The Death of Baldr

This entry is part 2 of 7 in the series The Songweaver's Vow: Easter Eggs & Background

Spoiler alert: Baldr dies.

River Song warns you of spoilers.Okay, seriously, there be spoilers ahead. Mythology nerds likely already know some of what goes down in The Songweaver’s Vow, but if you haven’t read it yet, I suggest you grab a copy and then come back for the background material. (Though to be perfectly fair, even knowing the base myth won’t give you a complete picture, so as long as you’re fully apprised of the spoiler-ific nature of this post….) 

Odin's Last Words to Baldr, by W.G. Collingwood

Odin’s Last Words to Baldr, by W.G. Collingwood

Baldr dies.

This isn’t too much of a shock, really; most translations or retellings put The Death of Baldur right in the chapter heading. (Though Baldr’s Dreams are an important and somewhat less know-it-all prologue.) But how it happens and what it instigates are the real story. And because it’s a linchpin for the events of The Songweaver’s Vow, I wanted to share the original.

Or originals, as the case may be. Though there are several surviving versions of the story, I chose to use a more popular one in The Songweaver’s Vow so that readers already familiar with the better-known mythology would not be confused. (And so I’d get less correction mail. That’s not how it happened when I read that Norse Myths book in school….)

Rather than relating the source story as I have before, I thought I’d let you get this one in video form.

Dr. Jackson Crawford is a historical linguist and an expert on both Old Norse and Old Norse literature, and I really wish I’d discovered him at the beginning of my research instead of at the end. He has a great series of videos on Youtube, where you can not only learn a lot but also hear just how sexy Old Norse can sound. (Seriously, I love the aural aesthetic. Is there a word for that? One can see why Tolkien took it as a special subject.)

I knew Dr. Crawford and I were going to get along, at least in a one-sided digital education sense, when I found he had done a video on the Lokasenna as “Loki’s Locker Talk,” and also rendered a cowboy translation of the Hávamál in honor of his Wyoming grandfather.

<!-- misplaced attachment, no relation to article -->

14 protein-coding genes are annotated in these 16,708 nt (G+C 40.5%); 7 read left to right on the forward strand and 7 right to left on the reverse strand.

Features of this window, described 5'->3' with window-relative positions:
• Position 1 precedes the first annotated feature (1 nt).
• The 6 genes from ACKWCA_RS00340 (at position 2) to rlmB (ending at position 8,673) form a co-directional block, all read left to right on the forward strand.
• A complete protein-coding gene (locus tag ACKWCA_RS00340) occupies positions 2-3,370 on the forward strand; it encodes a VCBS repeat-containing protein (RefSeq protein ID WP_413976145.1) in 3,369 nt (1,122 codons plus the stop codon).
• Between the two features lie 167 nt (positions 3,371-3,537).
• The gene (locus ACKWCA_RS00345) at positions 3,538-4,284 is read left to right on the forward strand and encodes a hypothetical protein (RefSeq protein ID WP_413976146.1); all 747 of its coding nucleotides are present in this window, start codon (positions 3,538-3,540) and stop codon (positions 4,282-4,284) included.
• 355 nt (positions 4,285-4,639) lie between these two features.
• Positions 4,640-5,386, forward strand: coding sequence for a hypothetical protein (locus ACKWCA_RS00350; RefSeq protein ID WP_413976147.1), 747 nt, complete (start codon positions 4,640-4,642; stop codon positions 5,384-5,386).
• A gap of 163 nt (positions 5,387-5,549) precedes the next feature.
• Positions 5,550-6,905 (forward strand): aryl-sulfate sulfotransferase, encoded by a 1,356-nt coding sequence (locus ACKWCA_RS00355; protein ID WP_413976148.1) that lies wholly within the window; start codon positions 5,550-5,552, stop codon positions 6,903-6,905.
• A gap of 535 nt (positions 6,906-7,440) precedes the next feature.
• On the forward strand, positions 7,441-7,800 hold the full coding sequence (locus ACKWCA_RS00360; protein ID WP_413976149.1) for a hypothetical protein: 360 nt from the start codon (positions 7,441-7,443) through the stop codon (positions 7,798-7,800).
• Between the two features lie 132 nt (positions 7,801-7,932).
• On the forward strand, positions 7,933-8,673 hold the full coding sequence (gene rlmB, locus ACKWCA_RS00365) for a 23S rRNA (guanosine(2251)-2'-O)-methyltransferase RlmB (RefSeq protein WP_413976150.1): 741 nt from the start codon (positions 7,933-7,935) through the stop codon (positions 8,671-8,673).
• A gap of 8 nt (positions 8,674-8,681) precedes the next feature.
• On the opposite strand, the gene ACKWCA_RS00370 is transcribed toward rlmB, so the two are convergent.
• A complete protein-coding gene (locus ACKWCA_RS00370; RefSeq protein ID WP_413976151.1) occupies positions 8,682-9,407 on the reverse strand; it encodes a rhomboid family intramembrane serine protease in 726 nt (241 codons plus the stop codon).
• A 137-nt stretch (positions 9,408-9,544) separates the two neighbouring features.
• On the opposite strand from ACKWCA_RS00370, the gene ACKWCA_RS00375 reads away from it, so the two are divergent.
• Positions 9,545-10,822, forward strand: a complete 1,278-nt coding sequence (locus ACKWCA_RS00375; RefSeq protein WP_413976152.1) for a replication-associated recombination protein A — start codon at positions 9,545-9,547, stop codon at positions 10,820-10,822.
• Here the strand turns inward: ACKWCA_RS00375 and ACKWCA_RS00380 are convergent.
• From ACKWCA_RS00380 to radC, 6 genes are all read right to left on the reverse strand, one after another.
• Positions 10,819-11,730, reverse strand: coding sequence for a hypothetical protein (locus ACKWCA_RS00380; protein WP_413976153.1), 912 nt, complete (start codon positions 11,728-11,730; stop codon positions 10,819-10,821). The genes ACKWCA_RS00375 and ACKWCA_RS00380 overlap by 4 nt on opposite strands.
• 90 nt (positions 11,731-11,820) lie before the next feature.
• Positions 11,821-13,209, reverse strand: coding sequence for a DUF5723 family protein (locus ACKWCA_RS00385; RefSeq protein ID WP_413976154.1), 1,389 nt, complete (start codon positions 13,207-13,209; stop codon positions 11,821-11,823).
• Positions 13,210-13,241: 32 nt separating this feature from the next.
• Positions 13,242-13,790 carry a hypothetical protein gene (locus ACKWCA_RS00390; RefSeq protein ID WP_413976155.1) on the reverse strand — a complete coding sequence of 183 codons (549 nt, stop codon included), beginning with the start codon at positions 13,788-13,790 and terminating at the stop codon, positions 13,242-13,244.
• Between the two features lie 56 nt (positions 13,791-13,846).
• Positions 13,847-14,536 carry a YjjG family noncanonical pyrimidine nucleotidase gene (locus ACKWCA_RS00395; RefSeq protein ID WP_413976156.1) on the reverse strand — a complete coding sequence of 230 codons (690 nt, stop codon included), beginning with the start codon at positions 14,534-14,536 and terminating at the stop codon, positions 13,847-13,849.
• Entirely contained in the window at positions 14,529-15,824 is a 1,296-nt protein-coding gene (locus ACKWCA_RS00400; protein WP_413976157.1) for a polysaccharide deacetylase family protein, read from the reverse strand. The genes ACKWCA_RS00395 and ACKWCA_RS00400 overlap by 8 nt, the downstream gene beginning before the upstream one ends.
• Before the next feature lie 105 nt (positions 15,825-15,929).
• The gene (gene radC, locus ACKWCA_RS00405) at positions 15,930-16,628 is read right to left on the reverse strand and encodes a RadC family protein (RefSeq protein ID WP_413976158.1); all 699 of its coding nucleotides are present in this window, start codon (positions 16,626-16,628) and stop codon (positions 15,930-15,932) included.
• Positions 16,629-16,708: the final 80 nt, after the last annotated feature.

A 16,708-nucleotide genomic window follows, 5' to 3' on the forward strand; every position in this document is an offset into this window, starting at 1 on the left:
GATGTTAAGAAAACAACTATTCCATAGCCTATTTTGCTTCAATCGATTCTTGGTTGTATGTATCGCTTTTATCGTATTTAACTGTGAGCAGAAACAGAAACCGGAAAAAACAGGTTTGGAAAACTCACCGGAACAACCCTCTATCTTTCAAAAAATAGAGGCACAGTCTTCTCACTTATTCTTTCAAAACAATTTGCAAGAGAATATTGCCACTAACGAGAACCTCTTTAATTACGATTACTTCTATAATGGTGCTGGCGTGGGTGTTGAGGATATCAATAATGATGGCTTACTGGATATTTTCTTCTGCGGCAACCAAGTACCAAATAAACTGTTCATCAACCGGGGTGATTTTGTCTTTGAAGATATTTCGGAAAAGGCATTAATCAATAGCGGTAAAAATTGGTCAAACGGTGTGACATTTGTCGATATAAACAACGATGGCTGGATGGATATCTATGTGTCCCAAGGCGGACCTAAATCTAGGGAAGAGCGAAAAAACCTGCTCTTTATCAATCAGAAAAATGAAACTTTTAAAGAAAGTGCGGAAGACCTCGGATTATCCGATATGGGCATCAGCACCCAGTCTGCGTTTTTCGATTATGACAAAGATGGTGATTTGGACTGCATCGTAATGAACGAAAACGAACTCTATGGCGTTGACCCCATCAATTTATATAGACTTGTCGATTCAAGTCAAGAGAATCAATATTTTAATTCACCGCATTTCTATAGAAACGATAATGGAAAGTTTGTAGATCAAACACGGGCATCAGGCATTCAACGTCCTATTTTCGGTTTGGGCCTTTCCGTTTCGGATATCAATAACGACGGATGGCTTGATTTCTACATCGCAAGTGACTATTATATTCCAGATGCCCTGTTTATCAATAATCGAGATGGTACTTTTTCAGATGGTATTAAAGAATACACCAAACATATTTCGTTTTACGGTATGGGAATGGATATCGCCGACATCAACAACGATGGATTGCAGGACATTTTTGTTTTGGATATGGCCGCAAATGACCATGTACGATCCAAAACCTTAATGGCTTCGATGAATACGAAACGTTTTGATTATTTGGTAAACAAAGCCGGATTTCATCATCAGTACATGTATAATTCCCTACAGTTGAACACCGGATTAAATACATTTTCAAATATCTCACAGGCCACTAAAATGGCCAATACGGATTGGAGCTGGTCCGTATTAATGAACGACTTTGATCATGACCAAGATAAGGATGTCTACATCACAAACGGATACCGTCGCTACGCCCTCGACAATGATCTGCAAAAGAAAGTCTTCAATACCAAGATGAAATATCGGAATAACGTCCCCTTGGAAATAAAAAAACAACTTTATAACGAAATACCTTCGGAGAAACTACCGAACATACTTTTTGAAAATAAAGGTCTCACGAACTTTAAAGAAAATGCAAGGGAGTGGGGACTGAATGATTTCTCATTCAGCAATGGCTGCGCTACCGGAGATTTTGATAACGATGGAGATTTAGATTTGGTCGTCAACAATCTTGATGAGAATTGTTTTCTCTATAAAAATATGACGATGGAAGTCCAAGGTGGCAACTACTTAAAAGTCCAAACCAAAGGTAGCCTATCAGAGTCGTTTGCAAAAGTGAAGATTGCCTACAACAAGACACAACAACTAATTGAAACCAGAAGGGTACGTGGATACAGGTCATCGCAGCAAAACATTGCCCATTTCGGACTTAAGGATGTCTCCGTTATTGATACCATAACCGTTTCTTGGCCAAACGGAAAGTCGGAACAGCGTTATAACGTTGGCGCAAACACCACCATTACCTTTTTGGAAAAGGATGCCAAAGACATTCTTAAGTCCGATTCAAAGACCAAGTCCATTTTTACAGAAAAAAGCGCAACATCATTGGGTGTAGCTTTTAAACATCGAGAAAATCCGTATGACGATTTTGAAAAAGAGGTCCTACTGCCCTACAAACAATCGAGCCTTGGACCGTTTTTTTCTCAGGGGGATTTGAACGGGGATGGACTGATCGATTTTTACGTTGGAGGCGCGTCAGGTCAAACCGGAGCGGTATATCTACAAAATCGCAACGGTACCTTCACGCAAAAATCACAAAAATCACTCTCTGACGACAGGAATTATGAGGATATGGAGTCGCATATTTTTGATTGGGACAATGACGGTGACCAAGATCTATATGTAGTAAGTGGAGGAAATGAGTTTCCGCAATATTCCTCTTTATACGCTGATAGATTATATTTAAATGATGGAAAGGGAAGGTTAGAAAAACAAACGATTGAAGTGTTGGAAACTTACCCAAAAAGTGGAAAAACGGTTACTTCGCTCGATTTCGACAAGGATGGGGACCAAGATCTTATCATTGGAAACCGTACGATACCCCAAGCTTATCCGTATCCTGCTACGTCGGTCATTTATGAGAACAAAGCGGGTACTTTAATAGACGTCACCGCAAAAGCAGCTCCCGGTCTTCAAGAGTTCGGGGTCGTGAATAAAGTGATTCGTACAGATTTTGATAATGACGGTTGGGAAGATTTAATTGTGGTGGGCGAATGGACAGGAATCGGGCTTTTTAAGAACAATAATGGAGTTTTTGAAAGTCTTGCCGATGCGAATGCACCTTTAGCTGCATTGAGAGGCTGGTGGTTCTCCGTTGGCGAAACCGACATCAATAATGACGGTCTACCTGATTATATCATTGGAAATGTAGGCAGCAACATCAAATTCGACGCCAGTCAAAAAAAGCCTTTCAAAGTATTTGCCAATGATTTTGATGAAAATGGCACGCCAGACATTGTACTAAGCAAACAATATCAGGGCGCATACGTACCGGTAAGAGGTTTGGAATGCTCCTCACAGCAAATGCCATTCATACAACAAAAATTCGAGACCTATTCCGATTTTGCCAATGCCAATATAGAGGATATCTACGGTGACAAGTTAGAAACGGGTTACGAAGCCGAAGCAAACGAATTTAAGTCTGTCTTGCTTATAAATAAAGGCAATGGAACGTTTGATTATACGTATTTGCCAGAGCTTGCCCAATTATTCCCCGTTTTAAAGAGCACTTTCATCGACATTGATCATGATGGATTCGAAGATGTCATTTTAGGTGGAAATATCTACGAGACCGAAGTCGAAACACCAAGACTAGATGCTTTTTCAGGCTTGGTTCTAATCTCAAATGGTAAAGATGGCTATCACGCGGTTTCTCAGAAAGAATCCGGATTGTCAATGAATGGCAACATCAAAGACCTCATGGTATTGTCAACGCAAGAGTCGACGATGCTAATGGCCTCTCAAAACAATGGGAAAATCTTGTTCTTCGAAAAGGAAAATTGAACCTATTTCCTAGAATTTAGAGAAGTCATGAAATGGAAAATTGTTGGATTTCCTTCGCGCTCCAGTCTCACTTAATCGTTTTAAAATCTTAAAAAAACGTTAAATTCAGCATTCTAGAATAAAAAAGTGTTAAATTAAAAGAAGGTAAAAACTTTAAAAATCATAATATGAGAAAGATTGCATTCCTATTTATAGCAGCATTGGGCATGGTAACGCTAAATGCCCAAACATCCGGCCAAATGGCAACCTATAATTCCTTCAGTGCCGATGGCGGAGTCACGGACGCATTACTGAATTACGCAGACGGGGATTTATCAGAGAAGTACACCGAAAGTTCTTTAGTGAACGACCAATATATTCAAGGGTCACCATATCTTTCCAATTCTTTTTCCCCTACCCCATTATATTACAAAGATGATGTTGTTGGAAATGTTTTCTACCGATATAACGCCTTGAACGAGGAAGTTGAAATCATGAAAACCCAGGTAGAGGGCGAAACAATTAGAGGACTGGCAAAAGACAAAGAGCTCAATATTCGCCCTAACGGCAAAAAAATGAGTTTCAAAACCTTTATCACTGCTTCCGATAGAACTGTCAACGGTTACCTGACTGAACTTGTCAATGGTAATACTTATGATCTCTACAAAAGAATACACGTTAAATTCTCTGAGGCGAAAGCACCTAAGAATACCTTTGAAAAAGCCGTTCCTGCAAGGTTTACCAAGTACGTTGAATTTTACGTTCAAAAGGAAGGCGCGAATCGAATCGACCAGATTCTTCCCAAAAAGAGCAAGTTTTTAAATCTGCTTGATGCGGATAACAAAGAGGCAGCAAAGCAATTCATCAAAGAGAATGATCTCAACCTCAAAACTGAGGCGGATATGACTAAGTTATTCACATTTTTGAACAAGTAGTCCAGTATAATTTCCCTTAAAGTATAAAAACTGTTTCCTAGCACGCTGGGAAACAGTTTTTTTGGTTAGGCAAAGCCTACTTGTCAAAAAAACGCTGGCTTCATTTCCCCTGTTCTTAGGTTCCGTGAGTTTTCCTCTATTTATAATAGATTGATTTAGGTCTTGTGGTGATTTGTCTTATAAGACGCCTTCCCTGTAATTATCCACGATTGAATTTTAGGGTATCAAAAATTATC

In this video, he first gives a brief overview of the original names and why they are written so variously in English (from Óðinn to Odin, and the many variants of Hodr), and then he addresses the various sources of the tale of Baldr’s death and goes over the story in its several parts.

Feeling a bit overwhelmed with all the linguistics and literary history? Okay, not everyone is as much of a nerd as I am. For a slightly less academic take, please enjoy Dael Kingsmill’s fun retelling of this tale.

She, too, has a delightful Youtube series covering not just Norse myths but other mythologies as well. Check it out!

There will be more background and research notes coming, but if you have particular questions — or just want to comment — let me know!

Recommendation:

 If you’ve read The Songweaver’s Vow, you may have realized by now that it’s a myth itself, a retelling of Eros and Psyche but among the Norse pantheon instead of the Greek. If you have not read Till We Have Faces, by C.S. Lewis, you’re missing a fantastic iteration of the Eros and Psyche story — powerful, feminist, and perennially just a hair above my grasp to fully comprehend (in a good way).

What, attempting the Psyche story after this magnificent oeuvre by Lewis? No, I didn’t feel any pressure at all, why do you ask? /hides ragged fingernails behind back/

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The Norse Pantheon Family Tree
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